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Raising My Rainbow by Lori Duron

— feeling excited
Raising My Rainbow: Adventures in Raising a Fabulous, Gender Creative Son - Lori Duron, Neil Patrick Harris, David Burtka

Lori Duron and her family have a gender-nonconforming son, C.J. and this book is their story. If you have followed Duron’s blog, then this book is a good accompaniment. In simple terms, C.J. likes to play with girl toys and wear girl clothes and the family catches flack for that.

I enjoyed this book for Duron’s blunt, and often humorous, telling of how life is when you love and support a gender-nonconforming child. I enjoy her blog a little bit more but that simply is because it is an ongoing work and there is more detail. She shares the good and the bad, showing how family, friends, neighbors, and strangers react to not only her son C.J. but also to the entire family.

Duron also delves into the what few scientific studies have been done in this area. There wasn’t much to draw on and I think better science and understanding will come about as the stigma towards homosexuality is lifted in our society. I especially like that she explains the spectrum of sexuality. However, I do have one quibble and it is about relying too heavily on the few scientific studies. She cites one study that says that a young boy that prefers girl clothes and girl toys will most likely grow up to be gay. But what about girls who prefer to wear jeans and play with block and robots and fire trucks? Does that mean they will grow up to be lesbian? That wasn’t really addresses and my point is that our society has been way more supportive of females wearing pants (male clothes) and playing with boy toys for decades than the opposite. So, I think we need time and a larger number of kids being allowed to dress as they like and play with the toys they like before we can say such a definitive thing. I didn’t like that the author didn’t question this theory as I think it is an interesting question to explore.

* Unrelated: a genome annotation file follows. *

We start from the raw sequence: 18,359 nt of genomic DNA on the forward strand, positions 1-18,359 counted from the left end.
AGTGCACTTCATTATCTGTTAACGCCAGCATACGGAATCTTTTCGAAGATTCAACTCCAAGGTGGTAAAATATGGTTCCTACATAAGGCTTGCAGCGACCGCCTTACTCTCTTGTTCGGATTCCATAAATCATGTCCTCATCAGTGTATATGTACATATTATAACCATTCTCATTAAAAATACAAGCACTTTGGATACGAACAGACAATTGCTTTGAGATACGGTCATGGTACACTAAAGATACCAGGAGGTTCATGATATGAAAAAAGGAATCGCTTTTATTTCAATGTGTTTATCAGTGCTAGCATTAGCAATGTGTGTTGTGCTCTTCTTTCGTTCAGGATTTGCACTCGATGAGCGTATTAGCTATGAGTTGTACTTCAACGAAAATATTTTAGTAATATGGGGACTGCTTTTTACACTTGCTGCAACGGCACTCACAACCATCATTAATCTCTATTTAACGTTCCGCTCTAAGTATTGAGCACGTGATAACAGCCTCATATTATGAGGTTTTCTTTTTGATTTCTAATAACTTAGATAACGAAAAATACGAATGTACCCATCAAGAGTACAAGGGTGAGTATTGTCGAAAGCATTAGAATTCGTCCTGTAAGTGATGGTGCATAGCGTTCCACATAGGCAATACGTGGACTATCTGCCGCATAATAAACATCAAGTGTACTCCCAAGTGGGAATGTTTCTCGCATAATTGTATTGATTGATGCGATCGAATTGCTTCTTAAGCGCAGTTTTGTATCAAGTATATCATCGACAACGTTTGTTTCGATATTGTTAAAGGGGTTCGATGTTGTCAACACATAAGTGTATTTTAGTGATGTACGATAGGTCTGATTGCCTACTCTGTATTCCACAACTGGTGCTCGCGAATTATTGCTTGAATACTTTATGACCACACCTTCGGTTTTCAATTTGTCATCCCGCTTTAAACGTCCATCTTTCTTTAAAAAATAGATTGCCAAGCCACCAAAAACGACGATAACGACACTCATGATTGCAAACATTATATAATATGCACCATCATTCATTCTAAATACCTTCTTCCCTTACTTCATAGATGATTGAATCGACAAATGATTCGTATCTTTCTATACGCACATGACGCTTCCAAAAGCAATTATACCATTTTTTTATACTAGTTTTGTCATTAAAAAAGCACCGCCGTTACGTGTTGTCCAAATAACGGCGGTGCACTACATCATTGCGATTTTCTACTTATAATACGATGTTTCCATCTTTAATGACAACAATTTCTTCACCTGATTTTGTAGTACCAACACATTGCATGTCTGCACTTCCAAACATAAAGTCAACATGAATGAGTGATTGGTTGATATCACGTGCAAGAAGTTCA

The book doesn’t shy away from addressing peoples’ ideas of normal and outright biases. Even family members had to do some internal questioning and decide if they were going to be supportive or not. I really liked that the author did not gloss over what people said and did, both good and bad. This book is an excellent resource for folks who have a gender-nonconforming kid in the family and can be an eye opener for folks in general.

The Narration: Lori Duron did a good job of narrating. After all, this is her life and family and I am glad the publisher went with her voice. The emotions come through clearly without being overbearing.